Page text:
Some have classified your biography of Charles Colson as "warts and all." How would you classify it and why?

I think people who call it a warts-and-all biography are people who expected hagiography and have gotten biography. I'm a faithful biographer. I have told the story in the spirit of Thomas Carlyle's definition of a biographer—he should be an artist on oath. I haven't gone for any sensational stories or revelations. I've portrayed the Chuck Colson I know and admire at various stages of his journey. And the fact of the matter is that the man he's become is not the man he was.

When he was a young man, he was pretty wild at times. He was pretty ruthless. He had a sense of humor that vastly amused some people and offended others. If you're going to do a portrait of someone like that, you can't airbrush out some of the color. I haven't gone out of my way to tell prurient stories. But the kind of story that will probably excite people if they see it out of context, is the story of the young Chuck Colson who, first of all, fought tooth and nail to break a color bar in Boston and bring a young black lawyer into his law firm as a partner. This was a big step forward, a groundbreaking step forward, which is greatly to Chuck's credit.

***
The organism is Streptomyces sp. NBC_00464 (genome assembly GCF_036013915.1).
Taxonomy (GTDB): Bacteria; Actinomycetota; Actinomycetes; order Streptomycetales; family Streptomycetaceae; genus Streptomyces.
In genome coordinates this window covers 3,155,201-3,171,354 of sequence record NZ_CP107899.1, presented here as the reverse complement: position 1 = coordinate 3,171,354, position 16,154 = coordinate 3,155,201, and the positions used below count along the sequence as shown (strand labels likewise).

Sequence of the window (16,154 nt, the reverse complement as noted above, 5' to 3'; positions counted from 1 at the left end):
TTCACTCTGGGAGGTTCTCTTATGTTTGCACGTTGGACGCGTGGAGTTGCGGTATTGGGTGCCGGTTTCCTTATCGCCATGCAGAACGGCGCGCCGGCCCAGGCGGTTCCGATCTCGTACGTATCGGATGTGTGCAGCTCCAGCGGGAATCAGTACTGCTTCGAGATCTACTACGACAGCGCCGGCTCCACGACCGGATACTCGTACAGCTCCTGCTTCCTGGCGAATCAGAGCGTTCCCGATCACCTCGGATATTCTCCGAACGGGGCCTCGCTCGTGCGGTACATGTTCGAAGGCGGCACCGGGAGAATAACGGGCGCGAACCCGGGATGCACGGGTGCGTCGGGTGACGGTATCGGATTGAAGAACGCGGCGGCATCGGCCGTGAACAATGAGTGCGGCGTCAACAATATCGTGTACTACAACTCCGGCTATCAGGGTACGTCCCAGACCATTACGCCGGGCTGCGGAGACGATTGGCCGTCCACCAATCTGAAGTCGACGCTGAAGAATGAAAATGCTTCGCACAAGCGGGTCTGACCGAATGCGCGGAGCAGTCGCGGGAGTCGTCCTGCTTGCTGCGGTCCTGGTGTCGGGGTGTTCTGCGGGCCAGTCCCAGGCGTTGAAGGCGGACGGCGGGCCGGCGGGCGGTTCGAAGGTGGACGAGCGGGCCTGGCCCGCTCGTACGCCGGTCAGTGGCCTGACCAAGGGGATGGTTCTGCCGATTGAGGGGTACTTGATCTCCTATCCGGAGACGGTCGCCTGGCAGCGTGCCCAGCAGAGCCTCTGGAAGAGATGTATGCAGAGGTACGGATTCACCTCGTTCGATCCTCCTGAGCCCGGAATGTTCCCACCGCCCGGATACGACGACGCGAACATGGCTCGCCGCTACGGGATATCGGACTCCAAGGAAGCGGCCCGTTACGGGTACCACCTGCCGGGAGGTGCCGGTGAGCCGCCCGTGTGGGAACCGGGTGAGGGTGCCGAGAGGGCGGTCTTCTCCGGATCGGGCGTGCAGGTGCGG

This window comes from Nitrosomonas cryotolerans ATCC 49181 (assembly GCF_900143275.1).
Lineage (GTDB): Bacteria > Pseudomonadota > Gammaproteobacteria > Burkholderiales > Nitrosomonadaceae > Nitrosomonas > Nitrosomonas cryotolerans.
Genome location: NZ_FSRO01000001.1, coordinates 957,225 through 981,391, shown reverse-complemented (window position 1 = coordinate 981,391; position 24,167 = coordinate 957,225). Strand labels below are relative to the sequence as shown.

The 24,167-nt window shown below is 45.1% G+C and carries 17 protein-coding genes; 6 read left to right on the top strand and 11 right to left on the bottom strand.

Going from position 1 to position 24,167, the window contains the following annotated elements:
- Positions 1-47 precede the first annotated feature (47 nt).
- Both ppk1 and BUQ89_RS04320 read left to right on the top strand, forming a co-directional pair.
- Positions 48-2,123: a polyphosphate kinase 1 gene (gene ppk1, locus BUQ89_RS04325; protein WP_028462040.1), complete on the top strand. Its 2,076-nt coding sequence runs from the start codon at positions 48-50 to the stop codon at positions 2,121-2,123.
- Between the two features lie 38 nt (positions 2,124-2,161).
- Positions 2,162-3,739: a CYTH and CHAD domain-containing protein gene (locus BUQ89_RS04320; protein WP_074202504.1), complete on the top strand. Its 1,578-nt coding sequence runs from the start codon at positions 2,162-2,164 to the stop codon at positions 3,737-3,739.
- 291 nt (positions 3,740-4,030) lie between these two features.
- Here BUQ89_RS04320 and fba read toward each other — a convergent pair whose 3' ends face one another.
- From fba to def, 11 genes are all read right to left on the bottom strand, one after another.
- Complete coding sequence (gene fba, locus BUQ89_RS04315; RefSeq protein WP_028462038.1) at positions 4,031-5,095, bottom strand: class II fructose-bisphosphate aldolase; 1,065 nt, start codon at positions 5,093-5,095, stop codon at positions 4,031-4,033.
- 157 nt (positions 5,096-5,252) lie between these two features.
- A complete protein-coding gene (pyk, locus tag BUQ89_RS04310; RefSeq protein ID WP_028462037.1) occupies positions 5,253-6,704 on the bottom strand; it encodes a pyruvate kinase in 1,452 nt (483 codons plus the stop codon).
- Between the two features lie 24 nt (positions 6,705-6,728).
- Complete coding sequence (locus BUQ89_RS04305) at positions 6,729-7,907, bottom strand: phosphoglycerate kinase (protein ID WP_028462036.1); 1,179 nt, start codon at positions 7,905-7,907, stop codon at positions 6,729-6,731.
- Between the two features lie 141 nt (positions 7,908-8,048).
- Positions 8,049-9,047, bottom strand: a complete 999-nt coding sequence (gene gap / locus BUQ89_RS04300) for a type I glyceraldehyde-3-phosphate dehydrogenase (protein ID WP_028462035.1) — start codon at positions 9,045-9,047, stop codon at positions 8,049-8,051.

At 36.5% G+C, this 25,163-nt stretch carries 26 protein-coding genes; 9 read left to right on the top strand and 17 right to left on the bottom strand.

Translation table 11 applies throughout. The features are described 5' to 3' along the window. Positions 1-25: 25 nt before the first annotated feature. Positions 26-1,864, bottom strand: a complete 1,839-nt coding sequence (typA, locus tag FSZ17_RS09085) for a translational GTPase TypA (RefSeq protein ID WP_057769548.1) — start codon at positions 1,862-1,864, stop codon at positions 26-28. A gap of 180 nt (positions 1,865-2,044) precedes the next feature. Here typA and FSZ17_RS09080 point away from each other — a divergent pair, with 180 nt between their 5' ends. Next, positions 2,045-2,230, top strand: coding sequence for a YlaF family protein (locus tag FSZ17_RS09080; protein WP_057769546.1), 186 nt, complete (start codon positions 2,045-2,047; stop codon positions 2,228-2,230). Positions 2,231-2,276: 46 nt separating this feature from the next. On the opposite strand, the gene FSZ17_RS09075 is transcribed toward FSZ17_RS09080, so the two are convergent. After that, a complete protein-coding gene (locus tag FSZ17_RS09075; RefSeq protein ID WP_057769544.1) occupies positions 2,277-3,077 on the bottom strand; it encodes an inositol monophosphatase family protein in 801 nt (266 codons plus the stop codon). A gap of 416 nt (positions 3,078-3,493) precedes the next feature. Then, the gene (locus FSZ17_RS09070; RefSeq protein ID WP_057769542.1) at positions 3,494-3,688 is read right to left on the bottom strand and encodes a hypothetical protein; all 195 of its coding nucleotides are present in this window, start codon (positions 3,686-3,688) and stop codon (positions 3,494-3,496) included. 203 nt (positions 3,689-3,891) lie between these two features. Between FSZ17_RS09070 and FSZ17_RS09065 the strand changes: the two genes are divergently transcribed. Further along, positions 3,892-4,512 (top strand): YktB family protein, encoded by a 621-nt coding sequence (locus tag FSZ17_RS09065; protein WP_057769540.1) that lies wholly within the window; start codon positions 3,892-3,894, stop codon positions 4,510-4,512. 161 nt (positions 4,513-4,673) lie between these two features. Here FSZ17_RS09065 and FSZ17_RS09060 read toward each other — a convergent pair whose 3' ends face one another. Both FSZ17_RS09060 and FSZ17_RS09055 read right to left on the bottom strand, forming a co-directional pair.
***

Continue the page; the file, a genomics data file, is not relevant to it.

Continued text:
It's extraordinary that their relationship was so warm and so friendly that Chuck thought he could play pranks on this guy. These were not racist pranks at all. But you could see why some people might raise their eyebrows and think otherwise. One of the pranks was Chuck burning a cross on this guy's lawn in the Boston suburbs. Now this was Chuck's strange sense of humor.

A lot of Chuck's youth was spent going over the top. That's there in his letters. It's there in his lifestyle. The authenticity ...

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